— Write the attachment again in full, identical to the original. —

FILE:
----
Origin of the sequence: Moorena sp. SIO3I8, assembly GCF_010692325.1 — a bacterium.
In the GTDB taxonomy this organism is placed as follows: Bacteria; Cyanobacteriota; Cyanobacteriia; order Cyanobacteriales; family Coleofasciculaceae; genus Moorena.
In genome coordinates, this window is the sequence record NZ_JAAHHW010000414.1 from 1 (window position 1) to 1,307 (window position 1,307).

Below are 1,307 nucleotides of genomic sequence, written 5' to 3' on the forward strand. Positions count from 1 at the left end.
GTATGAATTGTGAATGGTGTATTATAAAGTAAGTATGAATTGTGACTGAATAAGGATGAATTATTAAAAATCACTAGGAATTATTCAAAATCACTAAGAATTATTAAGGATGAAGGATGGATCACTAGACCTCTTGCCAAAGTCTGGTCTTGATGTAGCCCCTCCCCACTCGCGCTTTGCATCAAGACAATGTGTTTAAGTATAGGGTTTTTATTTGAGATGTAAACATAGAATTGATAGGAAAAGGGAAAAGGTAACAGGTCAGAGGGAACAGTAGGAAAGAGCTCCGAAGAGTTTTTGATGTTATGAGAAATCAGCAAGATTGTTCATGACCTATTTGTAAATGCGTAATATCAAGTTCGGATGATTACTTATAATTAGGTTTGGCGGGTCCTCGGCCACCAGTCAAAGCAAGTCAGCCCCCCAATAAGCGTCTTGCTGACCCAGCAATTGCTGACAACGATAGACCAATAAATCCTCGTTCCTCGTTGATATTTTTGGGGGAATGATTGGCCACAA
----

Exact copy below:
Origin of the sequence: Moorena sp. SIO3I8, assembly GCF_010692325.1 — a bacterium.
In the GTDB taxonomy this organism is placed as follows: Bacteria; Cyanobacteriota; Cyanobacteriia; order Cyanobacteriales; family Coleofasciculaceae; genus Moorena.
In genome coordinates, this window is the sequence record NZ_JAAHHW010000414.1 from 1 (window position 1) to 1,307 (window position 1,307).

Below are 1,307 nucleotides of genomic sequence, written 5' to 3' on the forward strand. Positions count from 1 at the left end.
GTATGAATTGTGAATGGTGTATTATAAAGTAAGTATGAATTGTGACTGAATAAGGATGAATTATTAAAAATCACTAGGAATTATTCAAAATCACTAAGAATTATTAAGGATGAAGGATGGATCACTAGACCTCTTGCCAAAGTCTGGTCTTGATGTAGCCCCTCCCCACTCGCGCTTTGCATCAAGACAATGTGTTTAAGTATAGGGTTTTTATTTGAGATGTAAACATAGAATTGATAGGAAAAGGGAAAAGGTAACAGGTCAGAGGGAACAGTAGGAAAGAGCTCCGAAGAGTTTTTGATGTTATGAGAAATCAGCAAGATTGTTCATGACCTATTTGTAAATGCGTAATATCAAGTTCGGATGATTACTTATAATTAGGTTTGGCGGGTCCTCGGCCACCAGTCAAAGCAAGTCAGCCCCCCAATAAGCGTCTTGCTGACCCAGCAATTGCTGACAACGATAGACCAATAAATCCTCGTTCCTCGTTGATATTTTTGGGGGAATGATTGGCCACAA